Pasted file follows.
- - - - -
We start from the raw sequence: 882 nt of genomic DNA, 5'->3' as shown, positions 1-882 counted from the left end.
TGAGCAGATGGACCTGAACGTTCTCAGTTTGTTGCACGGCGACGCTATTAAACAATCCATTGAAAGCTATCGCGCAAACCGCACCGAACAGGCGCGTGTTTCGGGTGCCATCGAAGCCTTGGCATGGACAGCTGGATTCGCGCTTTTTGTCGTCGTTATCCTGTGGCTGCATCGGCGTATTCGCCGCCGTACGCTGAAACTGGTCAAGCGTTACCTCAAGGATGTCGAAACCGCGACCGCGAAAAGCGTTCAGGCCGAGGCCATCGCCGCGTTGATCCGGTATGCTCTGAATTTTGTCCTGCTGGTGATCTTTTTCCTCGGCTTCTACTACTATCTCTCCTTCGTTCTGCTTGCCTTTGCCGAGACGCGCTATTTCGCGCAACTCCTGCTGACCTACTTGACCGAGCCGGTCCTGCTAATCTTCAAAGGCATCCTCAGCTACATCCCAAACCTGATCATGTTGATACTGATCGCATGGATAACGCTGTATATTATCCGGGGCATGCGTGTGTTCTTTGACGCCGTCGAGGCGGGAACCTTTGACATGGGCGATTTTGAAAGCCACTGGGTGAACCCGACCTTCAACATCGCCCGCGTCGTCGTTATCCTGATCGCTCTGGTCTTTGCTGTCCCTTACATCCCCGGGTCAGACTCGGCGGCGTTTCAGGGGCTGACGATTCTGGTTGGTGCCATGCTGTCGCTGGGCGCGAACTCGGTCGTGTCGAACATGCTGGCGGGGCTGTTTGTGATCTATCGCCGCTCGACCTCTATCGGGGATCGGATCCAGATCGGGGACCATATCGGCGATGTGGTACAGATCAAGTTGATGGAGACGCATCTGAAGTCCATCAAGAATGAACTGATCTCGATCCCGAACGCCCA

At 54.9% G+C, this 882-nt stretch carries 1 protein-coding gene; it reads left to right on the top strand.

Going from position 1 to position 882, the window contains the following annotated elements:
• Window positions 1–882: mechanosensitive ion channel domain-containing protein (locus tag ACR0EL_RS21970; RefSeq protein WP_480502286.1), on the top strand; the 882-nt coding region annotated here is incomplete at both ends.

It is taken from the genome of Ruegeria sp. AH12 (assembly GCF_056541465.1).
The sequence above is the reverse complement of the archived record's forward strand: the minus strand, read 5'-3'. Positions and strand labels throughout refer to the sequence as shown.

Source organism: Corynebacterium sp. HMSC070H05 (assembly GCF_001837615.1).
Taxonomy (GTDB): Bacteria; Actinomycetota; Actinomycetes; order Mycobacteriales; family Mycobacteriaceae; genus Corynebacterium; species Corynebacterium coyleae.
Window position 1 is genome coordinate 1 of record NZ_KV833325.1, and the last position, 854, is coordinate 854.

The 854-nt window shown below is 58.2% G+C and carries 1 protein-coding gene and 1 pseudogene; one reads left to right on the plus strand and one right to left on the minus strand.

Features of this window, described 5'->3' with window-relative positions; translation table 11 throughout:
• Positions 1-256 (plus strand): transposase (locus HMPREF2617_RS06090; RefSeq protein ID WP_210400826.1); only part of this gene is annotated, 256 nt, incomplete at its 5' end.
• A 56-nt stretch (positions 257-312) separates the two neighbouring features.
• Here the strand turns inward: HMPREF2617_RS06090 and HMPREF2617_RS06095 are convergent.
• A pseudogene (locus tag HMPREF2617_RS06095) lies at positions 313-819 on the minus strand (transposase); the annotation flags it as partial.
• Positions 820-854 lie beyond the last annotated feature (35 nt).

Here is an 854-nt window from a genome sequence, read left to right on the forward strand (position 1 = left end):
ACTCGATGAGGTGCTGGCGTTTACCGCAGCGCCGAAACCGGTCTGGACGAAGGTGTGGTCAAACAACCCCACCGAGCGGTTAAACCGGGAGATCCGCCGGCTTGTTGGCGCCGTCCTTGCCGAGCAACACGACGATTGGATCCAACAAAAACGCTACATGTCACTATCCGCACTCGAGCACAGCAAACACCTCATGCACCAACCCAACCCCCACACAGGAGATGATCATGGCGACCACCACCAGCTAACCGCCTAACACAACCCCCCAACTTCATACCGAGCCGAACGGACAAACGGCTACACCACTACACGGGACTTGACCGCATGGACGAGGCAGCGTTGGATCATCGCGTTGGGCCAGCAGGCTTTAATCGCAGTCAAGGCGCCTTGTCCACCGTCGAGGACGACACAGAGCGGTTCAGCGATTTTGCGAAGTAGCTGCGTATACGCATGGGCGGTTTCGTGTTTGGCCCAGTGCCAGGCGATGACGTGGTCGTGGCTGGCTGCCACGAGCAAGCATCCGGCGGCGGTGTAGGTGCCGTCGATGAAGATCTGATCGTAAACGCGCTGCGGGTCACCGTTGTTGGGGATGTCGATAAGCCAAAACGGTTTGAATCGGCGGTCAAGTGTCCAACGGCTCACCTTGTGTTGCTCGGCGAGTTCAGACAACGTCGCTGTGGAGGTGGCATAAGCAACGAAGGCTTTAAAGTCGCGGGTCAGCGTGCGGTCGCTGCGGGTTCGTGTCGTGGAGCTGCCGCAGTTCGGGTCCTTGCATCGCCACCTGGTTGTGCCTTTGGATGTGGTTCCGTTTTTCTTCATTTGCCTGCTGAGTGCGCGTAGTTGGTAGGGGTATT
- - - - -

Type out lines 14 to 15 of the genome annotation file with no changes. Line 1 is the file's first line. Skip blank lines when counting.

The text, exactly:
• A 56-nt stretch (positions 257-312) separates the two neighbouring features.
• Here the strand turns inward: HMPREF2617_RS06090 and HMPREF2617_RS06095 are convergent.